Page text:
I just want the old cups back.

Recently, a commenter on wrote the most articulate argument defense of Starbucks. (Here's the link to the original post.) He wrote:

I get tired of the trendy, hipster attitude of putting down Starbucks, as if pre-Starbucks America was filled with lovely, independent, caring coffee shops that were forced out by this evil, corporate titan. It was not. In fact, "coffee shop" was a synonym for an awful, greasy spoon that you wouldn't go near, relic diners that were far from charming (but of course now we miss them).

Really, before Starbucks there were few places you would actually go to just sit. You met people for lunch or a drink, but "meeting for coffee" was something that happened in old movies and Europe. In many ways, Starbucks trained Americans to think differently, to care more (and yes, pay more) for that black tonic you were tossing down your throat each day, often made in a crusty, petri dish of a pot surrounded by sugar packets and non-dairy creamer in a crummy break room.

Starbucks encouraged people to sit, taste and enjoy. They didn't chase you away once your drink was empty. They put chairs outside, and people slowly began using them (even in winter, like those crazy Europeans!). Because of Starbucks (not in spite of) America became a coffee culture. People started demanding better coffee at home and the office and learned a little more about brewing. New, alternative coffee shops opened up, attracting people allergic to the word "chain." Restaurants and bookstores (some also chains) let people linger longer, and added more year-round outdoor seating. People started to think more about how they lived, what they were eating and drinking, and America became more of a food culture as well.

Is Starbucks corporate and whitewashed? A silly, plastic-y American version of a European lifestyle that's been around forever? Definitely. This is America, if quaint makes money we mass produce quaint. But really, Starbucks is responsible for making this country—our beautiful America with its huge TVs, NASCAR t-shirts and shoot first attitude—a little more sophisticated.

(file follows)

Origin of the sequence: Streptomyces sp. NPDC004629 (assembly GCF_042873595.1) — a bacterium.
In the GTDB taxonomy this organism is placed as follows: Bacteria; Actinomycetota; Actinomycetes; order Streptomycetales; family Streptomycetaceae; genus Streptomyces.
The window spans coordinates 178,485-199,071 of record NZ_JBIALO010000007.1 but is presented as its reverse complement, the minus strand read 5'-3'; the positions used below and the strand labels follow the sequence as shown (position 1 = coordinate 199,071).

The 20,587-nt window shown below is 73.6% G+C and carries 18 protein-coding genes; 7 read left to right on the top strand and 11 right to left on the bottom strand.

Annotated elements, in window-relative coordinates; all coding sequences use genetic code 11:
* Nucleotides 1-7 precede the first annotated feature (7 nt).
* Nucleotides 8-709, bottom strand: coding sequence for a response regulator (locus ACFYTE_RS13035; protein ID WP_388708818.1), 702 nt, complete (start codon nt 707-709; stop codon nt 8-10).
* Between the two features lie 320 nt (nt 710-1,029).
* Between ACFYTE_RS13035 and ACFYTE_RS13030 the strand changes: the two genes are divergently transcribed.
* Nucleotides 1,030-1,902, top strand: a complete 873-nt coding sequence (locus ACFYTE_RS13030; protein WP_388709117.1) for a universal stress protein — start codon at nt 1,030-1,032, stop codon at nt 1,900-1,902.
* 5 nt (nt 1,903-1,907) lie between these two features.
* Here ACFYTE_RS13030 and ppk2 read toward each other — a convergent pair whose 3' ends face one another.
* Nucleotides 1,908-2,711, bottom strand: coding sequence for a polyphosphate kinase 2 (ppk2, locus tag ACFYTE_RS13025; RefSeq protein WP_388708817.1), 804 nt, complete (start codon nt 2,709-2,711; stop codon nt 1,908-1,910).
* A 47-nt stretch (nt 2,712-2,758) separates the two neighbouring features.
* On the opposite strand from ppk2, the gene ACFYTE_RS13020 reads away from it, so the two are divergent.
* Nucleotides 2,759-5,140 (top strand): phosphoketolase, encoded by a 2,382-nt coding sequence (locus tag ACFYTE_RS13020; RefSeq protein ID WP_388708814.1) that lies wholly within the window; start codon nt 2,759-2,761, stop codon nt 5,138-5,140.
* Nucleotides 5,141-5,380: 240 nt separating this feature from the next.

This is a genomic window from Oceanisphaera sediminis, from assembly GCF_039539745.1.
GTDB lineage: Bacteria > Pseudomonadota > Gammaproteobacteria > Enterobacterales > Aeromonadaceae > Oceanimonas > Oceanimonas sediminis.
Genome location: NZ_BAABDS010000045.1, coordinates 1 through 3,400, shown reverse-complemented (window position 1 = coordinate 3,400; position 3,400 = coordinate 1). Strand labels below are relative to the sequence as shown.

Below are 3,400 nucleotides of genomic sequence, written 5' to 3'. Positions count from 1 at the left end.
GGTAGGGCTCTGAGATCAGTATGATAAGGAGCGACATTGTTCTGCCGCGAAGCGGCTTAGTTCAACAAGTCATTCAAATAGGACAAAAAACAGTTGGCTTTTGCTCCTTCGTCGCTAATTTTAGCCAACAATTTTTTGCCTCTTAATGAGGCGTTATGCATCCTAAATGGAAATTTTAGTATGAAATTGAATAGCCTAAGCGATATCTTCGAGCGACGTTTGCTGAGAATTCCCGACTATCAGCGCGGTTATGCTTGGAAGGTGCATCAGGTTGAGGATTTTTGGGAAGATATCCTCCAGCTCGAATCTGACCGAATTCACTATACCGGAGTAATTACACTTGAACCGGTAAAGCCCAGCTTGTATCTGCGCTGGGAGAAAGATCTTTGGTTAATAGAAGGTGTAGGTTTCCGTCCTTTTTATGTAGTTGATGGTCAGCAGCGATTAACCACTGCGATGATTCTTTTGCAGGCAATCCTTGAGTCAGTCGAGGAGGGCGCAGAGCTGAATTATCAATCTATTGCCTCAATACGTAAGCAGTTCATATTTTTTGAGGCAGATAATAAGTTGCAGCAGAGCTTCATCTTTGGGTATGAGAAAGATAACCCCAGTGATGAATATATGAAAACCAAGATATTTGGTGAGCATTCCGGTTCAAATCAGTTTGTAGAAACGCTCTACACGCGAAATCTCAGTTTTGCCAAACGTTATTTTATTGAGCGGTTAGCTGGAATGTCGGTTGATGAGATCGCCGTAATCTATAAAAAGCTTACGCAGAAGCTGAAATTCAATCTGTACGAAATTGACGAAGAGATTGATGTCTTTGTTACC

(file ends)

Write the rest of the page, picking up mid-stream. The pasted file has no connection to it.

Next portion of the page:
Tuesday, March 8, 2011

Illustration Friday: Warning

"TWEET! Recess is over, return to your classroom!"

"TWEET! Get out of the pool!"

"TWEET! Make way for ducklings!"

Maybe it was the fact that I haven't had much time to draw, or maybe it's because I just finished reading The Invention of Hugo Cabret by Brian Selznick and am still under the spell of those breathtakingly exquisite pencil drawings, but I was in the mood to do a simple sketch this week.  This is the nickel-plated whistle that I carry to school with me when I teach.  It belonged to my mother-in-law, who taught school for forty years.  As I looked at my whistle, I thought of this drawing by another illustrator that did exquisite pencil work, Robert McCloskey.  As a child, I adored Make Way for Ducklings, and Homer Price.  I remember looking at those illustrations, and marveling that they were done with some of my favorite things...pencils and paper.

from Make Way for Ducklings by Robert McCloskey

from The Invention of Hugo Cabret by Brian Selznick

Tuesday, March 1, 2011

Illustration Friday: Swarm

When I saw this week's Illustration Friday topic, swarm, I figured that this was a wonderful opportunity to try and draw one of my favorite things...bees!  I love bees as a design motif and own lots of things with bees and/or beehives on them.  But since I've never tried to draw any insects, I decided to email a beekeeper that lives not far from me, to see if he could provide me with some bee "models".  What a treat it was for my husband and me to meet Steve Demkowski of Willow Glen Honey.  Besides being a very nice man, he's an amazing wealth of information, and clearly loves what he does, producing local honey, and teaching beekeeping in our community.  Thanks, Steve!

I brought home some wonderful specimens (recently deceased) of female honeybees (the males don't appear until springtime, I learned) and it was fascinating to examine them under a magnifying glass.  I tried to draw the "pose" that is similar to one that might typically be used in a scientific illustration, and I ended up combining the parts of several bees to get the ideal one.  (And yes, I know that one bee isn't exactly a swarm.)  A bee expert can probably find many inaccuracies, but it was really, really fun to draw.  With their beautiful symmetrical forms, insects feed right into my obsession with patterns and arrangements in nature.

Did you know that honeybees visit approximately 2 million flowers to make one pound of honey?  Check out the Willow Glen Honey website for more interesting facts about bees!